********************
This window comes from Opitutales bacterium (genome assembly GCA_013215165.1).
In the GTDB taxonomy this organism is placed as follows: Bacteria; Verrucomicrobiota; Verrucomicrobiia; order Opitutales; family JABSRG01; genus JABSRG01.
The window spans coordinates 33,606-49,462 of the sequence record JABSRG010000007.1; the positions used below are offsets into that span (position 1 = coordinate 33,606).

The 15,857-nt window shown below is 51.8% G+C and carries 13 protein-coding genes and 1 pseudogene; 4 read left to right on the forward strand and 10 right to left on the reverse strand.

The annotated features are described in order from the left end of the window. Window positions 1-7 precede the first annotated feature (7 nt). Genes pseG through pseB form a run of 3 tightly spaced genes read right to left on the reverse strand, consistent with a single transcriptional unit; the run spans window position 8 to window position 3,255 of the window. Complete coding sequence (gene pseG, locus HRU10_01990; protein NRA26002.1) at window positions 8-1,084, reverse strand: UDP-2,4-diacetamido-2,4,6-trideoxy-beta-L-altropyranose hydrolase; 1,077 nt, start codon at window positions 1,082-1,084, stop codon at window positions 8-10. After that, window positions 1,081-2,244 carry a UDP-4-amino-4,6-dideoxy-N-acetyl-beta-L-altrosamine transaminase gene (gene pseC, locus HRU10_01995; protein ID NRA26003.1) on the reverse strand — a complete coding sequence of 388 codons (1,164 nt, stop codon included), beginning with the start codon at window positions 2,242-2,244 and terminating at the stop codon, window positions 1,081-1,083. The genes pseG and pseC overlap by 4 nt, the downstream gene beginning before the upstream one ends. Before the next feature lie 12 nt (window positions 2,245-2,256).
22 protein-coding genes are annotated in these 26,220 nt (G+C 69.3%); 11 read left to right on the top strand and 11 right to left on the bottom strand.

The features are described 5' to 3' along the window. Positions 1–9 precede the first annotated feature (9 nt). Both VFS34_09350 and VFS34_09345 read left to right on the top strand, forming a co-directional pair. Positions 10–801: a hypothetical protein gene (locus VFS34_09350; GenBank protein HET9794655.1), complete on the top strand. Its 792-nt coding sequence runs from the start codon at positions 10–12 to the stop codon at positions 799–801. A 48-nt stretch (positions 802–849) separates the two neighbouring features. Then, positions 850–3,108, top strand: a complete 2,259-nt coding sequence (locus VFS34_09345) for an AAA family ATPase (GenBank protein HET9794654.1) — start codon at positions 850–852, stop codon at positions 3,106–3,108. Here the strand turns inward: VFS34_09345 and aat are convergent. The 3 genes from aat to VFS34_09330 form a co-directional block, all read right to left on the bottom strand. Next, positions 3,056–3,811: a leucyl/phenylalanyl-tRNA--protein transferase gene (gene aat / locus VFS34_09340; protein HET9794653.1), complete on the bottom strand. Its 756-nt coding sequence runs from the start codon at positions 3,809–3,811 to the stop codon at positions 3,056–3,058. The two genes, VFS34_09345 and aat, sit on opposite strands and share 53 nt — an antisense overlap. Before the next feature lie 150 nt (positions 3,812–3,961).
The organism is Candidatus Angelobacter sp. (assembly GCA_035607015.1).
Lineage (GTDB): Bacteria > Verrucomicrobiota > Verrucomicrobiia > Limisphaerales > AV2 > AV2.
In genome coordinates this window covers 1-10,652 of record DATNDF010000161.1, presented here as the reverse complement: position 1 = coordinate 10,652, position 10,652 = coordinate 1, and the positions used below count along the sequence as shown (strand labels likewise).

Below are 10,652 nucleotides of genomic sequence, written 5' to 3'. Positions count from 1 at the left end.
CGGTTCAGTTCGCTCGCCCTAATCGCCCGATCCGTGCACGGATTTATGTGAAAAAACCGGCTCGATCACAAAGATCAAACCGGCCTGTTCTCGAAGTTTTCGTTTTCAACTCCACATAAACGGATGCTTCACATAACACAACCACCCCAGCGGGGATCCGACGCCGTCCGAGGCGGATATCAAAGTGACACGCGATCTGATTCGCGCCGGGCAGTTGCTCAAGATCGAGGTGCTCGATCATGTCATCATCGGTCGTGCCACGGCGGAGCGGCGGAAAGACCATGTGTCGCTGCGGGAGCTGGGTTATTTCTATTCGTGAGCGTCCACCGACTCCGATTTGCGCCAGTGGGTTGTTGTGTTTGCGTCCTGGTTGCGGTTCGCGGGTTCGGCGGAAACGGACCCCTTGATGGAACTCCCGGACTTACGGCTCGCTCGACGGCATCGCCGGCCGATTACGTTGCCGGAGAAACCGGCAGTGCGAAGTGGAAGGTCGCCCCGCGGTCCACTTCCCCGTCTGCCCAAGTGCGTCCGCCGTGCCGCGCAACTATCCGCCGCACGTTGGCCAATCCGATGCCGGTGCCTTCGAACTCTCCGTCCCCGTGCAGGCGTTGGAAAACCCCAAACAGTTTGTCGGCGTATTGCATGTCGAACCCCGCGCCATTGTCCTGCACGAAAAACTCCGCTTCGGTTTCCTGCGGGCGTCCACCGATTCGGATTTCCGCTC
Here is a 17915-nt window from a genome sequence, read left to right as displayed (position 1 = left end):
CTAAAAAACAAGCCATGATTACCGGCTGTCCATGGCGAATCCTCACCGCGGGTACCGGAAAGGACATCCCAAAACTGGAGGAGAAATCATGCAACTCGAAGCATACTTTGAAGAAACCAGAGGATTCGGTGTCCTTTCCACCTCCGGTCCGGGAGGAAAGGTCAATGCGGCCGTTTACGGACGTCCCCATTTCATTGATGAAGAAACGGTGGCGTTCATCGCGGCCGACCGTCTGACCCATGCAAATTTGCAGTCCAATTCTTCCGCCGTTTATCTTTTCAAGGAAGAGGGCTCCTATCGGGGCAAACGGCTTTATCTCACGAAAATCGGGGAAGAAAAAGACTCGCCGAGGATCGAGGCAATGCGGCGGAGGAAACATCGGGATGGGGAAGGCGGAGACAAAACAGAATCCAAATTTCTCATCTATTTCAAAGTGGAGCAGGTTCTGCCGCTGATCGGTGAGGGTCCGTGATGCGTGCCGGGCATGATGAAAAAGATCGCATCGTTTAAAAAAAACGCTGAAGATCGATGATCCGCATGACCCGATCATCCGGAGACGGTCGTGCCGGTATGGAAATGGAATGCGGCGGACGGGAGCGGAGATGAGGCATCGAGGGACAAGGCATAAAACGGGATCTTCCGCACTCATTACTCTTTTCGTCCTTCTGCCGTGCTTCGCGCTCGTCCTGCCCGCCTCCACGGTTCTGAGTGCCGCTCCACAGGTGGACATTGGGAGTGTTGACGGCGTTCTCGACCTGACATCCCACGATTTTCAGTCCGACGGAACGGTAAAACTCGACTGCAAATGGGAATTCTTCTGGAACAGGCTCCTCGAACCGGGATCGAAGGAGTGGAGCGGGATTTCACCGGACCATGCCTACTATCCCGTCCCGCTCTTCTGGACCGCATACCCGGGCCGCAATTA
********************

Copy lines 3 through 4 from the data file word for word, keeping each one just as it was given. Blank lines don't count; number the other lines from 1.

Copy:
The window spans coordinates 33,606-49,462 of the sequence record JABSRG010000007.1; the positions used below are offsets into that span (position 1 = coordinate 33,606).

The 15,857-nt window shown below is 51.8% G+C and carries 13 protein-coding genes and 1 pseudogene; 4 read left to right on the forward strand and 10 right to left on the reverse strand.